Ubud probably gained international recognition due to Julia Roberts and the film Eat Pray Love. Its a lot different than the beach resorts and has many reasons why this should be on your trip regardless of your duration in Bali. First up was how to get to Ubud from Kuta. Reading many forums, it seems you could get a private driver who would then show you around Ubud, as I already knew Ubud fairly well we passed on this. You could get a taxi where the cost for the 1 hour journey could be anything from Rp250,000 to Rp400,000. We decided to get a shared mini bus which cost us Rp80,000 each. This was booked from one of the many tourist info booths around Kuta (Tanah Lot was also booked from there). Do not use Hotels at all to book trips in Kuta, they usually charge in USD and its many times double.
The only negative with getting the minivan was the central drop off. I knew Ubud pretty well but this drop off was in an area I had not been. However our hotel was only 10 minutes walk away so we headed off in the midday sun to find Sayong House. The accommodation in Ubud is very different to Kuta and Sanur, I’d say its more traditional. There was no TV or fridge but apart from that it was very cosy and certainly a very nice place to stay. Contrary to what I said about booking trips from hotels in Kuta, I did book our two trips from Ubud through the hotel as I couldn’t believe how low the prices where. Before we undertook these adventures we had a whole afternoon to explore the scenic town which although has a very backpacker vibe in places its full of families, single travellers of all nationalities all exploring and in some ways escaping the beach resorts. I took Aida first to one of the restaurants in the Rice Fields which I had been to on my G Adventures trip. Its about a 20 minute walk from our hotel but the views are tranquil and the food was pretty good as well.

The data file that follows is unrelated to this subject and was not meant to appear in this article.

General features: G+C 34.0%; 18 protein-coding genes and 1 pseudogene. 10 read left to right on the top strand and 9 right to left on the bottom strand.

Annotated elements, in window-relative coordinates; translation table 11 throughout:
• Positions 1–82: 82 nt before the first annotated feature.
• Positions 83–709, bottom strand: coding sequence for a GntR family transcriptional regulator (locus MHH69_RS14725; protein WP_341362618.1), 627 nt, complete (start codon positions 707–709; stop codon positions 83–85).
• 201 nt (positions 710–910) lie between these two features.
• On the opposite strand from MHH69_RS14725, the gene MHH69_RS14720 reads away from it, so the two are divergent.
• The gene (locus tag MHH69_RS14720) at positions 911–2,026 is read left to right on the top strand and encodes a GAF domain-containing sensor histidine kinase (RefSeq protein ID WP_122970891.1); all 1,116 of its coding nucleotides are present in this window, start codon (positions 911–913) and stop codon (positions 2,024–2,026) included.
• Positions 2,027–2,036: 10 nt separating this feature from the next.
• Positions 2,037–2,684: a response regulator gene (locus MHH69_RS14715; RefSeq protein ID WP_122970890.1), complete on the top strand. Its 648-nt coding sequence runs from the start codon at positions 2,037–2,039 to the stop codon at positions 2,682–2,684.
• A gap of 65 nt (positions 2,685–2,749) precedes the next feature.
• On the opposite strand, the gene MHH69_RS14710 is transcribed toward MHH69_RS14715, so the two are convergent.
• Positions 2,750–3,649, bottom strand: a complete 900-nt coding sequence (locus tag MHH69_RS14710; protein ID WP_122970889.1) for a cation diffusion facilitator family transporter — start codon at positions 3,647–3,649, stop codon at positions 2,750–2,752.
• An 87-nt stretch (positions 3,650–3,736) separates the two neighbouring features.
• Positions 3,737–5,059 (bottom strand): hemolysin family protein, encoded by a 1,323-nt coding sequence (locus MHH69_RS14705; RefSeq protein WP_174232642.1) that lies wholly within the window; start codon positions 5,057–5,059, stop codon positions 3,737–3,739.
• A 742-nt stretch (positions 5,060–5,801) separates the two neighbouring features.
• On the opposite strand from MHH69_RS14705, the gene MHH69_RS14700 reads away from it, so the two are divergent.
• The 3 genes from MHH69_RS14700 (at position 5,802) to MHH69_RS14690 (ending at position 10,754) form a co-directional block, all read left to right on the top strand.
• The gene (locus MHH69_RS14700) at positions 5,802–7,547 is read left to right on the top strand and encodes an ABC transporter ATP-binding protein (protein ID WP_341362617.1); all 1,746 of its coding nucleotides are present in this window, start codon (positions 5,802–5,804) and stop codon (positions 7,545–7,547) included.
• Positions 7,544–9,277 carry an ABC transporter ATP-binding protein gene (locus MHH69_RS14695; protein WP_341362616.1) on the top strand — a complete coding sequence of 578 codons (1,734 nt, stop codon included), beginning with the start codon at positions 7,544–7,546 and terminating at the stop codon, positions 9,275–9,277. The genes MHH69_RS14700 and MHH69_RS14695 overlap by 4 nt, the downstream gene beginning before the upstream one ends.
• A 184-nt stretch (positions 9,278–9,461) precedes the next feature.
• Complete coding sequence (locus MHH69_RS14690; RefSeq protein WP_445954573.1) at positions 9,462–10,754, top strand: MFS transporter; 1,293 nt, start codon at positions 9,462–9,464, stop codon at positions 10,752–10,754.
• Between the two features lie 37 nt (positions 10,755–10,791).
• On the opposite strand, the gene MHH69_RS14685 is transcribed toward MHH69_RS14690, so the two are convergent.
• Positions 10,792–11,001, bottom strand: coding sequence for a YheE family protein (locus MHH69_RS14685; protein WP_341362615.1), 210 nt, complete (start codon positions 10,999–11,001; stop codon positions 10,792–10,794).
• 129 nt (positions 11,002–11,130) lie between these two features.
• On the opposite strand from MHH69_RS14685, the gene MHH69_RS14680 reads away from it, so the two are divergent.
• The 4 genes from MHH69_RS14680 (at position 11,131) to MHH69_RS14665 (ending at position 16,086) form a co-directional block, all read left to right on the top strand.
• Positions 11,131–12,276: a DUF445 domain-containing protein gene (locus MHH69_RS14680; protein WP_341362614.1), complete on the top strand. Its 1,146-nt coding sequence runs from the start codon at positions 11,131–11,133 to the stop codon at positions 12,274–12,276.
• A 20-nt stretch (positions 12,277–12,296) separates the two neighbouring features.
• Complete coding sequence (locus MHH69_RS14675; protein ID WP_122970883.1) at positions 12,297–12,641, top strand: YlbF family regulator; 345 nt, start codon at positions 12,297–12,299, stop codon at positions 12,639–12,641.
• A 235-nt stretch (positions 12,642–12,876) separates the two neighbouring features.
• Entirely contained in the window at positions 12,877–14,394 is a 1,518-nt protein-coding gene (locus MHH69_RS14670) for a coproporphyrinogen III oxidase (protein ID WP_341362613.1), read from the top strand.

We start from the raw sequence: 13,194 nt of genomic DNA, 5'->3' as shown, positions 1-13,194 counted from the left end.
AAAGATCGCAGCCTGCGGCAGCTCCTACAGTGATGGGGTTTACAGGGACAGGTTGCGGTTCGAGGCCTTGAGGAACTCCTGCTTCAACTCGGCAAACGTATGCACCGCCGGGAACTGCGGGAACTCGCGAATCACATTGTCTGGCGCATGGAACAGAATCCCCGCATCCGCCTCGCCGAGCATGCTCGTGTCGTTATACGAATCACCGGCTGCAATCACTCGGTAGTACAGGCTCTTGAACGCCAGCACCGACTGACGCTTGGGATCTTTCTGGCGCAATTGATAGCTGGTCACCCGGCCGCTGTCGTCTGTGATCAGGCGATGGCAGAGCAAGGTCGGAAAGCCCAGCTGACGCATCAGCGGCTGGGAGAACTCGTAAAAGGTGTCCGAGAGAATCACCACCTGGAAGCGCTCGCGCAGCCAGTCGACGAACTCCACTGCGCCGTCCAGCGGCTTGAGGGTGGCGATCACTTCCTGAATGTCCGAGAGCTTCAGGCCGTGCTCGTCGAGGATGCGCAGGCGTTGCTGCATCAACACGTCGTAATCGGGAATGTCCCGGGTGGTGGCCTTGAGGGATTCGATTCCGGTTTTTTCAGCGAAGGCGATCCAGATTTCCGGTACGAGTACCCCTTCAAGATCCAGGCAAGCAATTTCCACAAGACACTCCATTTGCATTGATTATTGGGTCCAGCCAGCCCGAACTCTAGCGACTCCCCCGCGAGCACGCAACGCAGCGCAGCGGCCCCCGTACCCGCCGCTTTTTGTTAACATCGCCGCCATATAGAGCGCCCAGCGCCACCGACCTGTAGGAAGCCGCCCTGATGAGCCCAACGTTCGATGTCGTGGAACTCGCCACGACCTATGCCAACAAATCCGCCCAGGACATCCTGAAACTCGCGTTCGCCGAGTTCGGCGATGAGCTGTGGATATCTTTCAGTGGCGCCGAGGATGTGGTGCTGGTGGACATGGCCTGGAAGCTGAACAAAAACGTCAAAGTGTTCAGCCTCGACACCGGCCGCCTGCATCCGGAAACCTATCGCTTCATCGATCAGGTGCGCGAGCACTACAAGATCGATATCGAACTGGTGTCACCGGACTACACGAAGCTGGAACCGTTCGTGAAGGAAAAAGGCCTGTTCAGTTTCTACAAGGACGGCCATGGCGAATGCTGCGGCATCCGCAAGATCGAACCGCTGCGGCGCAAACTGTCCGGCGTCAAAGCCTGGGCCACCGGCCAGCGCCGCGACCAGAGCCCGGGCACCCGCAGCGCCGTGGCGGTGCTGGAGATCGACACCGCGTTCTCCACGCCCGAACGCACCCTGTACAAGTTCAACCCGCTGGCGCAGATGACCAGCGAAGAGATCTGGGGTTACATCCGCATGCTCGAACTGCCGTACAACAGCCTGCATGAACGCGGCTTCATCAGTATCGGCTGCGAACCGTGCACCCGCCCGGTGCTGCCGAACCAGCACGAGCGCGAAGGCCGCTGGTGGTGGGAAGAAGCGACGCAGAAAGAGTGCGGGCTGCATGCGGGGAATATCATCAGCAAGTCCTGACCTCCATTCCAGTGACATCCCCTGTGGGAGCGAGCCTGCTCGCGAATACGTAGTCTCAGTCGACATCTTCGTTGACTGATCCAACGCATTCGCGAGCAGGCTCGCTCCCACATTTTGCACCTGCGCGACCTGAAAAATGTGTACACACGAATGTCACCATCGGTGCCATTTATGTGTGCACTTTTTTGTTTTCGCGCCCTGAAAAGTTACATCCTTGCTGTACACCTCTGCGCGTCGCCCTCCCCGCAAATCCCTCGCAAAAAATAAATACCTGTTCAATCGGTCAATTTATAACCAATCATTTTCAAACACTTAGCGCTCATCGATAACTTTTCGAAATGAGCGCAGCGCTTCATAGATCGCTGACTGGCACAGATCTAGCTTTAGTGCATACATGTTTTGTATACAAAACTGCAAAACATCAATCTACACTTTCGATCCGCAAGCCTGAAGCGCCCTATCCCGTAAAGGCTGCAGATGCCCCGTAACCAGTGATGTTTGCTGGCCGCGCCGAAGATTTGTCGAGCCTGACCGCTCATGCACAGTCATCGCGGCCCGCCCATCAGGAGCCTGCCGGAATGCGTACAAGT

After this a trip to the art museum before heading for a well earned massage. On the evening we went and watched the traditional Legong Dance in Ubud Palace. Just as the performance was due to start, the heavens opened and the rain came down meaning we all had to move quite quickly over the road to the Hall where the performance took place. At only Rp80,000 each its a fair price to pay. The show may not be quite your usual performance but its great to see the local cultures in action. Some of the performances where pretty spectacular, especially the eye actions of both the guys and girls.